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Atascadero monolith creators replace stolen art

Wade McKenzie
The artists behind the nearly ten-foot-high, 200 pound monolith came forward.

Monoliths are popping up around the world, and while some are still a mystery, local artists behind one that recently appeared in Atascadero are speaking out.

In the movie “2001 Space Odyssey,” three metal monoliths created by an unseen extraterrestrial species are discovered by humanity. When similar monoliths showed up in Utah and Romania, SLO County locals Travis Kenny and Wade McKenzie had an idea. 

“We were at lunch and and I’m like ‘hey, there’s going to be a third one, there needs to be third one,'" Kenny said. "So we said ‘hey, let's build a third one.'”

The two have been friends since childhood, growing up in North County. McKenzie is a welder and Kenny builds cars. But four artists all together worked on the project; joining them was Randall Kenny and Jared Riddle.

The group decided to put it on top of Pine Mountain in Atascadero. 

“The first one took the three of us carrying it, and another one carrying the gear and tools," McKenzie said. "It was probably two hundred pounds, which doesn’t sound very heavy.”

“But on this hike it was,” Kenny said. 

The next day it was discovered, and hundreds of people hiked up to see the mysterious object. The artists were nearby, watching people and talking to them, but never saying they were the ones behind it. 

“Our plan originally was to pull it down in a couple days," Kenny said. "Or we figured some Cal Poly frat boys would steal itm and then it would disappear and the mystery would still be there, that all three disseappared.”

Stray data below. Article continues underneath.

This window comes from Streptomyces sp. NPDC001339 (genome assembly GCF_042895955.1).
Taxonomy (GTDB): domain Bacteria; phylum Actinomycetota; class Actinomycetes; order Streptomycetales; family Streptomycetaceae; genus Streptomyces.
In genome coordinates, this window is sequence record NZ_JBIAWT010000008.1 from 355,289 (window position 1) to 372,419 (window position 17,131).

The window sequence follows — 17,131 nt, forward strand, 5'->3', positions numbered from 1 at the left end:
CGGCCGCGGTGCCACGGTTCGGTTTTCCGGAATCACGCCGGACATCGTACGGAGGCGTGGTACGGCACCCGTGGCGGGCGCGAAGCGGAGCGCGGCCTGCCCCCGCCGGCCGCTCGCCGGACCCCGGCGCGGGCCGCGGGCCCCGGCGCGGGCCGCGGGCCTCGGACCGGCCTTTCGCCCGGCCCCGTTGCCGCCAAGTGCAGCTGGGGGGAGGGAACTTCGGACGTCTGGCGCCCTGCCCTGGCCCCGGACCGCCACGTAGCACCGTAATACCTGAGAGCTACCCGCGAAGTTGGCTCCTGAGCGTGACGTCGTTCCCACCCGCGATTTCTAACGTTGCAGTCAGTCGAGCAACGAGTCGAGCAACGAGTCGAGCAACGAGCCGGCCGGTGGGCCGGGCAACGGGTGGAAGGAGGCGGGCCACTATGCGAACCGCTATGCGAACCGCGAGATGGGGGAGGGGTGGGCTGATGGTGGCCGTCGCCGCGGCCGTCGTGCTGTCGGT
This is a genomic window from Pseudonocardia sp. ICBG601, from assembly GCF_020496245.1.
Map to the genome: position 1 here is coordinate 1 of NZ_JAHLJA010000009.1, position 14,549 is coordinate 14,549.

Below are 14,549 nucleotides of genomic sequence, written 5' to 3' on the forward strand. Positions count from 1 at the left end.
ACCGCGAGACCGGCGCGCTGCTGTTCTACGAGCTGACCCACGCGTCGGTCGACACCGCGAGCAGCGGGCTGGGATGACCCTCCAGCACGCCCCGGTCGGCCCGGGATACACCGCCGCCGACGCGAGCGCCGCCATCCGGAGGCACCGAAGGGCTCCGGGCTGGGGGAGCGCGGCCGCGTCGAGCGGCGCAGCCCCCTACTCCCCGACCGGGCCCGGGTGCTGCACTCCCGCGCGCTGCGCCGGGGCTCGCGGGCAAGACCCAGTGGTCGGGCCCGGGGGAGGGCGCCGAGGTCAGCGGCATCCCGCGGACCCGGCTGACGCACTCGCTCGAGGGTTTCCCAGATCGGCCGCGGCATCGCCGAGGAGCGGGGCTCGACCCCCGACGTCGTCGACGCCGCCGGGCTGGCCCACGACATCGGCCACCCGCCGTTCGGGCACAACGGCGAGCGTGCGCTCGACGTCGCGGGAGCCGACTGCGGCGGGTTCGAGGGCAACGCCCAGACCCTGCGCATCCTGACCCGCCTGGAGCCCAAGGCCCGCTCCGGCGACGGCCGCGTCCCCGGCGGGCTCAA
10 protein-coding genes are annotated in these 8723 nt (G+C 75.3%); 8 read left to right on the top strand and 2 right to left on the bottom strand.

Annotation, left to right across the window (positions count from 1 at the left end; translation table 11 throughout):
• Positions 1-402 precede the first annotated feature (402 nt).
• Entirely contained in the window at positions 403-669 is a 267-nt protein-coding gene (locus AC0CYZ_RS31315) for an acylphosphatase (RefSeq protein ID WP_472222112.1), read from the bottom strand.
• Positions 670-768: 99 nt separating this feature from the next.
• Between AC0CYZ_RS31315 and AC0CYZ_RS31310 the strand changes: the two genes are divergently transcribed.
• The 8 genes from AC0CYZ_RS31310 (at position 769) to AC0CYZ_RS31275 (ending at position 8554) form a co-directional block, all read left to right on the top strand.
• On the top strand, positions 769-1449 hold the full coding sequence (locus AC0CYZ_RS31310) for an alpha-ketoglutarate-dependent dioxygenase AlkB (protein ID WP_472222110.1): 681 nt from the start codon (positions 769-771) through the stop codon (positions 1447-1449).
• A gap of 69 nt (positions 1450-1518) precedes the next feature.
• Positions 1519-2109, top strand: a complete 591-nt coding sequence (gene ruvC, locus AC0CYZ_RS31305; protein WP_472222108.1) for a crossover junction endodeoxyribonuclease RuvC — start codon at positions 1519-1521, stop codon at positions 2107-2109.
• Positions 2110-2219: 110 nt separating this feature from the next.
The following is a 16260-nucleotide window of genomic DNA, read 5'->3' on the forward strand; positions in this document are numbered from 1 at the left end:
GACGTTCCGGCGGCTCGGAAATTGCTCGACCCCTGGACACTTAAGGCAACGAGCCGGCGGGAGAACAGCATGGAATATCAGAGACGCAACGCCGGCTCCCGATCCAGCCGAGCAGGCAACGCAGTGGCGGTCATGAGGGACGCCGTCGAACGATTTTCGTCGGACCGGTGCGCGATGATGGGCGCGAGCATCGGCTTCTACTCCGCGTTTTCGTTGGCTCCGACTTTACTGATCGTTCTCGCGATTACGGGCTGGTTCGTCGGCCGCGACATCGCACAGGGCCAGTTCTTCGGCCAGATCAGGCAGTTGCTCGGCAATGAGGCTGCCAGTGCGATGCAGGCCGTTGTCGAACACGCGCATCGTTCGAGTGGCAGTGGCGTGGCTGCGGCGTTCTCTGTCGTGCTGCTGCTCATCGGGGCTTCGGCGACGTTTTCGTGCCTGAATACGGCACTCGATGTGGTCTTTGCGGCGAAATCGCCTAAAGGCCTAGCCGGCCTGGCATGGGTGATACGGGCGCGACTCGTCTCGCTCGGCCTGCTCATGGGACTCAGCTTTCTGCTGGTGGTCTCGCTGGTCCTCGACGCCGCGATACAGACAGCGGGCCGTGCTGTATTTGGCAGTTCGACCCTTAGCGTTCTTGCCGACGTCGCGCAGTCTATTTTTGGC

But overnight, a group of men from out of town filmed themselves destroying the monolith and erecting a cross in its place, sparking an outcry from the community. 

“People's negativity just runs rampant," McKenzie said. "I just don’t understand people.”

So, the artists have built another one. Within days, the four friends had it atop Pine Mountain, this time secured with heavy-duty cement. They also decided to go public as the creators so people knows they are professionals who built the monolith safely.

“We got a website, Atascaderomonolith.com," Kenny said. "Our goal is to do some stuff with it and we are going to give a portion of the proceeds to our city. We've already talked to the mayor, to maintain trails. It doesn’t seem like you ever have enough money for that type of stuff.”

Angel Russell is a former KCBX News reporter who started her career in journalism as a reporter and producer for KREX on Colorado's Western Slope; she later moved to the Central Coast to work for KSBY as weekend anchor and weekday reporter. She holds a BA in journalism from the University of Hawaiʻi at Mānoa. In her spare time, she enjoys reading, and playing guitar and piano.